Been following the story about Dave Laffer, the 33-year-old guy who last week shot four people and robbed 11,000 Vicodin tablets from a Long Island mom-and-pop pharmacy. First saw the story in the New York Daily News, at my own pharmacy, where I stopped in last week for some snacks.

Apparently Laffer’s girlfriend, who was also arrested, was an addict too. The Daily News story says she told police Laffer committed the crimes because she was “sick.” (Dope-sick? Mentally ill? The story doesn’t say)

The Daily News says police identified Laffer because he repeatedly bought painkillers and also owned a gun like the one used in the murders of the pharmacist, the pharmacy assistant (a high-school girl), and two customers.

The murders, in all their grisliness, were caught on surveillance tape and understandably have outraged the families of those killed and people in the community.

Mugshot of Dave Laffer, suspect in Long Island pharmacy robbery-murders.

Here is a photo of Laffer after his arrest. He was also charged with resisting arrest. They obviously beat the sh*t out of him.


The number of armed pharmacy robberies is apparently increasing across the country. According to the Associated Press, California had 61 in 2010, New York’s robberies increased from 2 in 2006 to 28 last year, and there were 65 in Florida, the pill-mill capital.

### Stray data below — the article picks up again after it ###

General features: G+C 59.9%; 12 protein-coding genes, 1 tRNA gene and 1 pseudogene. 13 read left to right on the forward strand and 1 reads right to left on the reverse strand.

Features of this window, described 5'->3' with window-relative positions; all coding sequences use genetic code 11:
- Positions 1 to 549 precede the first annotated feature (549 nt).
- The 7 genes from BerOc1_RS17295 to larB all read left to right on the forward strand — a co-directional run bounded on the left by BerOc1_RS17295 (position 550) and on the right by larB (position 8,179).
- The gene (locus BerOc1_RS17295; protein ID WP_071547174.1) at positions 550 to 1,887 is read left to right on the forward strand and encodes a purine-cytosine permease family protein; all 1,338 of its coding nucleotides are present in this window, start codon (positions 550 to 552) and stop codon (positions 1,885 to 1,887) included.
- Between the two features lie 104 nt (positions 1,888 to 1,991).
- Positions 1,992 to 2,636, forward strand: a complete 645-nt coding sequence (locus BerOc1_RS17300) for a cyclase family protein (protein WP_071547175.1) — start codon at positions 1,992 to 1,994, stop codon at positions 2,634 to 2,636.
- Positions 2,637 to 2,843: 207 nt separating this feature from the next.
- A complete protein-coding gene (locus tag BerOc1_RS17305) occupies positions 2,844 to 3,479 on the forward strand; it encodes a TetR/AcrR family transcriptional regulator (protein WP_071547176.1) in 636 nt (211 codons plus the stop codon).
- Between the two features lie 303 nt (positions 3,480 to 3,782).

Robbers are stealing oxycodone and hydrocodone preparations—Percocet, Oxycontin, Roxicodone, Vicodin, Norco, and others.

Last week the Substance Abuse and Mental Health Administration (SAMHSA) released a report showing admissions to treatment programs for opioid abuse quadrupled from 1999 to 2009 (the most recent year for which figures are available).

The report said opioid-addiction admissions made up 33 percent of all treatment admissions in 2009, up from 8 percent in 1999.

A USAToday story quoted Lynn Webster, director-at-large for the American Academy of Pain Medicine, as saying the prescription drug abuse problem began 10 years ago when doctors began treating chronic nonmalignant pain with opioids, seeing them as safe and effective solutions to the problem of inadequately treated chronic pain. “We were naïve as clinicians,” she was reported as saying.

In the wake of the Long Island drugstore murders, Sen. Charles Schumer (D-NY) is comparing prescription opioid addiction to the 1980s and 1990s crack problem. According to the AP, he’s proposing legislation that would

  1. limit the number of prescriptions doctors can write for opioids
  2. increase prison sentences for prescription drug theft
  3. require better training for doctors before prescribing opioid drugs, to “help doctors better identify patients vulnerable to addiction”

The last one is pretty good. Doctors who prescribe opioid drugs ought to know about addiction. Because a certain percentage of the population, when exposed to drugs like this, will become addicted—in a lot of cases it’s just a matter of odds, of activating a biological predisposition.

But the bill needs to go further. If doctors are going to prescribe drugs that can cause addiction, they need to be able not only to identify patients who are vulnerable to addiction—people with addiction in their families, people who have used addictive substances (including nicotine). Doctors also need to be able to learn how to treat patients who have both pain and addiction.

Having addiction should not disqualify a person from getting pain treatment.

If Schumer’s goal is to “screen out addicts,” then this just adds to the stigma of addiction and prevents people from getting the help they need—for both their addiction and their pain.